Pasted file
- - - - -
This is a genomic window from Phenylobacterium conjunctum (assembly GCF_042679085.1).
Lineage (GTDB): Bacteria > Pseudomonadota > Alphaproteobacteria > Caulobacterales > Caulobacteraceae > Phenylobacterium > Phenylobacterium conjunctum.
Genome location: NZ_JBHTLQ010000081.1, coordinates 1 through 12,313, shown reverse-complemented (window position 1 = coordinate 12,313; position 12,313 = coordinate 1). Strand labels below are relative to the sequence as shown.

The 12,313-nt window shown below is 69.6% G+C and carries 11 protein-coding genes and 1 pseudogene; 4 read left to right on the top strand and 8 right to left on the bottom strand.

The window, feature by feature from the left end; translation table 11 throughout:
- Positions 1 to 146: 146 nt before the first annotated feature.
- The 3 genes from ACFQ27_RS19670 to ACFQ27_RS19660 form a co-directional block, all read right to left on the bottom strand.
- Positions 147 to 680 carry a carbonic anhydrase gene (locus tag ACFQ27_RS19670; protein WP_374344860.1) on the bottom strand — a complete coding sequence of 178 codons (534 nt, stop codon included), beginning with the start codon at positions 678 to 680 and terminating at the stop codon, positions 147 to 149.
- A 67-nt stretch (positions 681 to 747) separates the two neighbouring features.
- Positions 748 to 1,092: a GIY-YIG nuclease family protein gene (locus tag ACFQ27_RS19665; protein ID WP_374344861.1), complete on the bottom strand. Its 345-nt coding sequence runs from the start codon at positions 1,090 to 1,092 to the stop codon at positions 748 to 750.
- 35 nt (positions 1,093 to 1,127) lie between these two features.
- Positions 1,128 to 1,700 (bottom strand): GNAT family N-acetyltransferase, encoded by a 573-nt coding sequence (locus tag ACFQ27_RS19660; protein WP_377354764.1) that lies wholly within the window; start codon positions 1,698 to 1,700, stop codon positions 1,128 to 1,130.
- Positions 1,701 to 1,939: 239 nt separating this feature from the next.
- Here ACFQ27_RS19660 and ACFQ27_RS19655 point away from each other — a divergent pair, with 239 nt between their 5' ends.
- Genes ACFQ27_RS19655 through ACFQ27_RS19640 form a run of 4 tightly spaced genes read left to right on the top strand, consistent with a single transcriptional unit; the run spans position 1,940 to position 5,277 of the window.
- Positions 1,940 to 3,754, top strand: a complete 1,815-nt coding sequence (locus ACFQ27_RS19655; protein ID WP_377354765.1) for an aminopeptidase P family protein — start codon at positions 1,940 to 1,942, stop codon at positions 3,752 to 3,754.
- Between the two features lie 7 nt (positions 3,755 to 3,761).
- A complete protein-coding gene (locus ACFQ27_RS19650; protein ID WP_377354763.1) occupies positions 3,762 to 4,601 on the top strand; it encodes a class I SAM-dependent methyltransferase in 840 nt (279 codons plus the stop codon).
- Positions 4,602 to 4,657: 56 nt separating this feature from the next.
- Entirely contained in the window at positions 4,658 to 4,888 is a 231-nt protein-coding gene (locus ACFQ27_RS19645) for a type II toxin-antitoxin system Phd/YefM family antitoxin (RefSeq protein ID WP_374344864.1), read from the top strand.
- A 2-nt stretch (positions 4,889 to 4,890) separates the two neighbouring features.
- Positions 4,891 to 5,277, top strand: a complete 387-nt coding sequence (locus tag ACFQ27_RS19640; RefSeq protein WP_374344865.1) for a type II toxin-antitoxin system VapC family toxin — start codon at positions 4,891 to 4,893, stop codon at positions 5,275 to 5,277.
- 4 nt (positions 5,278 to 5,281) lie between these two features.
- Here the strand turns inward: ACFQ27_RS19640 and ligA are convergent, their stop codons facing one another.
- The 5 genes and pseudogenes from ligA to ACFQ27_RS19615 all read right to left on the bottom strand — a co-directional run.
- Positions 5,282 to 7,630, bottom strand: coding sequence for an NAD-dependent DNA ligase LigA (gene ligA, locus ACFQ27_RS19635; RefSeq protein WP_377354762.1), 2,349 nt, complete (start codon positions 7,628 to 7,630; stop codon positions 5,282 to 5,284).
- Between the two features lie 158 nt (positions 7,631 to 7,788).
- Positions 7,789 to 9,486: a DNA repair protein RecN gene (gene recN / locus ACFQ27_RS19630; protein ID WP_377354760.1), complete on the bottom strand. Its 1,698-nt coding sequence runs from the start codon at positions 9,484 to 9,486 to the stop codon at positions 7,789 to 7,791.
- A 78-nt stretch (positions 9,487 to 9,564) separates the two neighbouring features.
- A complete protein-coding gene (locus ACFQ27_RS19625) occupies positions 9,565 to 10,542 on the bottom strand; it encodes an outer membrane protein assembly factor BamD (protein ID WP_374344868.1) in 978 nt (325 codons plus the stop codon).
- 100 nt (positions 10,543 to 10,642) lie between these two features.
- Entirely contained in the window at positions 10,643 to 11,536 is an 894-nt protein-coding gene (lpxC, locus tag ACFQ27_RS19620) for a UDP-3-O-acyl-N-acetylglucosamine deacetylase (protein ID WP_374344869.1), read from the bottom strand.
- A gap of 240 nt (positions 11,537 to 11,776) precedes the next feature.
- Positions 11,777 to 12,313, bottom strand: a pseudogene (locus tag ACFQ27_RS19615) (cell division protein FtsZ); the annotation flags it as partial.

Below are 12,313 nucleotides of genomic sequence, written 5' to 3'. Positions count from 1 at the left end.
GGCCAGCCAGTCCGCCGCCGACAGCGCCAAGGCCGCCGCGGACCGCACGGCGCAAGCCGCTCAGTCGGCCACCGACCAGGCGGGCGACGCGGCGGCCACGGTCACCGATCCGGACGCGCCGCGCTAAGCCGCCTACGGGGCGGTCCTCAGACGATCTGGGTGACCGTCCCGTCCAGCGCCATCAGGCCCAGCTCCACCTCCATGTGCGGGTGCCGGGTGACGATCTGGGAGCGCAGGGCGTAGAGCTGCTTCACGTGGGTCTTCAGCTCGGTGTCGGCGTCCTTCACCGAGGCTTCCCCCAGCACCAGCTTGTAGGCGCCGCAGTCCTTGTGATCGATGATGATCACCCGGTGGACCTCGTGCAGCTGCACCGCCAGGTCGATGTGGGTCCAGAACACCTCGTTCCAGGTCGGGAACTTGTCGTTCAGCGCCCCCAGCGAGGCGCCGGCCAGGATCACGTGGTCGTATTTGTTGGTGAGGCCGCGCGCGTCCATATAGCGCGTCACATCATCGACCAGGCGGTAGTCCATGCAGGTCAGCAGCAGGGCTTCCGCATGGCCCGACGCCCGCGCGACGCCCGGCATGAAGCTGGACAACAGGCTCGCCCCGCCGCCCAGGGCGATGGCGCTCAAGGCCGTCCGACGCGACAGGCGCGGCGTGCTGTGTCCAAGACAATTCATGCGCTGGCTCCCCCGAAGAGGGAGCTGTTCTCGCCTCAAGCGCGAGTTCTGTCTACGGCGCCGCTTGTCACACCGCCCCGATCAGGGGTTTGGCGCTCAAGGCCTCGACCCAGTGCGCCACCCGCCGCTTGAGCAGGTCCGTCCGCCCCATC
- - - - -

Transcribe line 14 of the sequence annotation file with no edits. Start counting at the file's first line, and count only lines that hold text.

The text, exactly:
- Here ACFQ27_RS19660 and ACFQ27_RS19655 point away from each other — a divergent pair, with 239 nt between their 5' ends.